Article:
SermonIndex Audio Sermons
Image Map
Discussion Forum : Devotional Thoughts : Fathers of Faith

Print Thread (PDF)


Joined: 2003/5/8
Posts: 4419
Charlotte, NC

 Fathers of Faith

One of the things I am passionate about as a minister, is seeing other Christians become whole-hearted disciples of Jesus Christ, and making sure they are established soundly in the fundamentals of the faith once and for all handed down to the saints. In spite of spending billions of dollars annually on books and other training materials dedicated to this end, it is my discernment that the Church of Jesus Christ has by-in-large failed to do this important task. But such isn’t merely my discernment or opinion on the matter. I have also been blessed by the findings of evangelical Christian pollster and sociologist, George Barna, who has been pointing out the facts of these things for a long time in his research.

Not only has the Church failed in its task of making sure every Christian has become established in the fundamentals of the faith, it has also failed to produce many strong and mature Christians. Yet in spite of this heartbreaking thing, the show goes on. We continue to pour billions upon billons of dollars into Christian education, books, seminars, conferences, and training materials. And to what end? What have we gained from it all?

It is my conviction that the last thing we as a Church need is another book, program, or class on how to produce well rounded disciples of Jesus Christ. Rather, it is my conviction that what the Church has the greatest need for today is for men of God who will rise up and be men indeed. What the Church of Jesus Christ needs above all are men God who are truly fathers of the faith. And until such fathers arise and play their proper role in the body of Christ, we will continue to fail at this task.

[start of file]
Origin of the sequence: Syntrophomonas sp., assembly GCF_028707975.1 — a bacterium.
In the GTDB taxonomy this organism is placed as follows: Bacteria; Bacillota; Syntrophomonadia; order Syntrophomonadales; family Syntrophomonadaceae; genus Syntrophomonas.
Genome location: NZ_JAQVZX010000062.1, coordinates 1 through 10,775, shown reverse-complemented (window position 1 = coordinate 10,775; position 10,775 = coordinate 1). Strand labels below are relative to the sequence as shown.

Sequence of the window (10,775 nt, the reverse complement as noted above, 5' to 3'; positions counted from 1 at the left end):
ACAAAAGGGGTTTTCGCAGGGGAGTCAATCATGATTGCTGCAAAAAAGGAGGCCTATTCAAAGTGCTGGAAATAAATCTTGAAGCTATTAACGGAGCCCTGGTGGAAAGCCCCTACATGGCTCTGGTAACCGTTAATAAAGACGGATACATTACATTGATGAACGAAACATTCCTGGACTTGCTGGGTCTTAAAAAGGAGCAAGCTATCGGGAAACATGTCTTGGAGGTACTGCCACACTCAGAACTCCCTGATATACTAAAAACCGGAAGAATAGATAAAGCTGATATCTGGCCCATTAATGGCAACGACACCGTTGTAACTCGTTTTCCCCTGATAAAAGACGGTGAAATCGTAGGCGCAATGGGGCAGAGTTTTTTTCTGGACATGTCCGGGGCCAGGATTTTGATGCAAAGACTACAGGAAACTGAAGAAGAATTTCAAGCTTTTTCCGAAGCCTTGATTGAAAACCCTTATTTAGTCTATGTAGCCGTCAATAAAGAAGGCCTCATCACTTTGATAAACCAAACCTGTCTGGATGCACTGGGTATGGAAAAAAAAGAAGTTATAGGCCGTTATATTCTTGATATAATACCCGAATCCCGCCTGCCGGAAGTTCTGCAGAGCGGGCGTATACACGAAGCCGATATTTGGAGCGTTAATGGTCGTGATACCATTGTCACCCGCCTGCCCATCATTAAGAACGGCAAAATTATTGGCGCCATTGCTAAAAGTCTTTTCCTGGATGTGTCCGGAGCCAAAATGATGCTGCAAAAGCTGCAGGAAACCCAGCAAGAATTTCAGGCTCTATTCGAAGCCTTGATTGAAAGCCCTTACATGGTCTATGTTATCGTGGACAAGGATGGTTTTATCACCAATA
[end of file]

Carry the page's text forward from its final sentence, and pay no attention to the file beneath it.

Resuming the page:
### Crowns of Glory ###

A gray head is a crown of glory; It is found in the way of righteousness. (Proverbs 16:31, NASB)

In today’s culture, having gray hair is something that is almost considered a shameful thing. Nobody wants to look old. Store shelves are full of hair dye and coloring products to help those who are aging to cover up their gray. Why? Because we have made an idol out of youth. Billions of dollars are spent every year on cosmetics, hair dye, and plastic surgery so that the aging process might be slowed down or somehow reversed. We see nothing glorious about getting older, and thus, do everything in our power to make sure we look and stay young, vibrant, and fresh.

The spirit that is at work in our culture is setting forth a mindset that is ultimately contrary to the mind of Christ. And to observe the Church today, it looks like many within the Church have embraced the spirit of this age as well. Indeed, many of us are very aware of some preachers who are in their fifties and sixties, who by now should show some signs of graying, yet oddly enough, have jet black hair. It’s sad to see that even the heralds of our faith have bought into what our culture has embraced. We simply do not want to get older, and forever want to drink from the fountain of youth.

Yet in the Scriptures, as greatly as the strength of youthfulness is celebrated and glorified, a higher esteem is given to having a “gray head.” As the verse I quoted from Proverbs says, a gray head is viewed as a “crown of glory” for a man. Why is this? Because, “back in the Bible days,” the average man did not always live long enough to see the hair on his head turn gray. Often people died at a younger age for a number of reasons.

Whatever the various reasons were, men who lived long enough to see their hair turn gray were highly esteemed and honored individuals. They were individuals who were seen as wise, and masters of life, because they managed to live such a long life span. Indeed, as the proverb says, the gray head that is the crown of glory that adorned an older man was “found in the way of righteousness.” Such men had lived such a long time, generally speaking, because they were righteous men who did not get caught up in the many follies of youth, follies which often brought a quick end. Discovering and practicing a life of righteousness at a young age, these men lived a long time. Thus, honor was bestowed upon them in the Hebrew culture, out of recognition for this accomplishment. Such men were considered elders, whose lives were deemed worthy of imitation.